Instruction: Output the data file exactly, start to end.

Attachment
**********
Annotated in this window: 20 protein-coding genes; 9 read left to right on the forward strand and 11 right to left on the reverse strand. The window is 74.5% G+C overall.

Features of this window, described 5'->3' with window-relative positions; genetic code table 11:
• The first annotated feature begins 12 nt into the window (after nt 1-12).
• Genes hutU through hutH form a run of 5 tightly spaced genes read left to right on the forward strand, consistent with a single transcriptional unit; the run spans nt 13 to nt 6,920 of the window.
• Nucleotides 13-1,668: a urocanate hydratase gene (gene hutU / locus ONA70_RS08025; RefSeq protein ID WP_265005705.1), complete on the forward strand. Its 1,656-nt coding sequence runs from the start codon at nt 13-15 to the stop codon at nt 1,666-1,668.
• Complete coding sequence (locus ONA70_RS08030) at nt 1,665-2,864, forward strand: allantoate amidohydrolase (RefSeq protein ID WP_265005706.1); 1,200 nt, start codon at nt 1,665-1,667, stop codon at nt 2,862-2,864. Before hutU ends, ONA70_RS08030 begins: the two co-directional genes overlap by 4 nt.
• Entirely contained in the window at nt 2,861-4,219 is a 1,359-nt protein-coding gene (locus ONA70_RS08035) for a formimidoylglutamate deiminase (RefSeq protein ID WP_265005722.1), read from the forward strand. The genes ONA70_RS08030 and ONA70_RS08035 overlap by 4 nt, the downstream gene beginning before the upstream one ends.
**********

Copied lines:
Annotated in this window: 20 protein-coding genes; 9 read left to right on the forward strand and 11 right to left on the reverse strand. The window is 74.5% G+C overall.

Features of this window, described 5'->3' with window-relative positions; genetic code table 11:
• The first annotated feature begins 12 nt into the window (after nt 1-12).
• Genes hutU through hutH form a run of 5 tightly spaced genes read left to right on the forward strand, consistent with a single transcriptional unit; the run spans nt 13 to nt 6,920 of the window.
• Nucleotides 13-1,668: a urocanate hydratase gene (gene hutU / locus ONA70_RS08025; RefSeq protein ID WP_265005705.1), complete on the forward strand. Its 1,656-nt coding sequence runs from the start codon at nt 13-15 to the stop codon at nt 1,666-1,668.
• Complete coding sequence (locus ONA70_RS08030) at nt 1,665-2,864, forward strand: allantoate amidohydrolase (RefSeq protein ID WP_265005706.1); 1,200 nt, start codon at nt 1,665-1,667, stop codon at nt 2,862-2,864. Before hutU ends, ONA70_RS08030 begins: the two co-directional genes overlap by 4 nt.
• Entirely contained in the window at nt 2,861-4,219 is a 1,359-nt protein-coding gene (locus ONA70_RS08035) for a formimidoylglutamate deiminase (RefSeq protein ID WP_265005722.1), read from the forward strand. The genes ONA70_RS08030 and ONA70_RS08035 overlap by 4 nt, the downstream gene beginning before the upstream one ends.